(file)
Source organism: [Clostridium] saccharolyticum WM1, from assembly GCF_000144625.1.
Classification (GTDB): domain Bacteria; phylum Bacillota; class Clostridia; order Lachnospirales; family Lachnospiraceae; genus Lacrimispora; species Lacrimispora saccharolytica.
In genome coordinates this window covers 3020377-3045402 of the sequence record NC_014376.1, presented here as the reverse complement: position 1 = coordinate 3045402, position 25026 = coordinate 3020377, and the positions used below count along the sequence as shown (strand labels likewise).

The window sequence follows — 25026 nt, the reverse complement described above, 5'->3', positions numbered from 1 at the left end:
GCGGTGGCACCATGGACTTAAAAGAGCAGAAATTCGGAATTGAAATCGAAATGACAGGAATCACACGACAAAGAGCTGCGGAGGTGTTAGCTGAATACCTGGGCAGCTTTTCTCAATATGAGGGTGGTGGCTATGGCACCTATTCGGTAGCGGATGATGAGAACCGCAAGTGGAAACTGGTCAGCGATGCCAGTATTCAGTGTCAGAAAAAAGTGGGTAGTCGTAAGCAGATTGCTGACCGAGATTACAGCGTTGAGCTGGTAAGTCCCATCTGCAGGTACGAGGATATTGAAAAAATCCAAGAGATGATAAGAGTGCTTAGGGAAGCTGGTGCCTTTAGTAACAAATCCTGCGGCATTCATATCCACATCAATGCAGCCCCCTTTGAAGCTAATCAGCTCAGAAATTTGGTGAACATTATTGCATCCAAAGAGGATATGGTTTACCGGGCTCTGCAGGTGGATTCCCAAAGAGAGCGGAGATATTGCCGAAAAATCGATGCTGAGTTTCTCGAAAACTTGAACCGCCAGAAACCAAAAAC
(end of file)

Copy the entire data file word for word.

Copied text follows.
Source organism: [Clostridium] saccharolyticum WM1, from assembly GCF_000144625.1.
Classification (GTDB): domain Bacteria; phylum Bacillota; class Clostridia; order Lachnospirales; family Lachnospiraceae; genus Lacrimispora; species Lacrimispora saccharolytica.
In genome coordinates this window covers 3020377-3045402 of the sequence record NC_014376.1, presented here as the reverse complement: position 1 = coordinate 3045402, position 25026 = coordinate 3020377, and the positions used below count along the sequence as shown (strand labels likewise).

The window sequence follows — 25026 nt, the reverse complement described above, 5'->3', positions numbered from 1 at the left end:
GCGGTGGCACCATGGACTTAAAAGAGCAGAAATTCGGAATTGAAATCGAAATGACAGGAATCACACGACAAAGAGCTGCGGAGGTGTTAGCTGAATACCTGGGCAGCTTTTCTCAATATGAGGGTGGTGGCTATGGCACCTATTCGGTAGCGGATGATGAGAACCGCAAGTGGAAACTGGTCAGCGATGCCAGTATTCAGTGTCAGAAAAAAGTGGGTAGTCGTAAGCAGATTGCTGACCGAGATTACAGCGTTGAGCTGGTAAGTCCCATCTGCAGGTACGAGGATATTGAAAAAATCCAAGAGATGATAAGAGTGCTTAGGGAAGCTGGTGCCTTTAGTAACAAATCCTGCGGCATTCATATCCACATCAATGCAGCCCCCTTTGAAGCTAATCAGCTCAGAAATTTGGTGAACATTATTGCATCCAAAGAGGATATGGTTTACCGGGCTCTGCAGGTGGATTCCCAAAGAGAGCGGAGATATTGCCGAAAAATCGATGCTGAGTTTCTCGAAAACTTGAACCGCCAGAAACCAAAAAC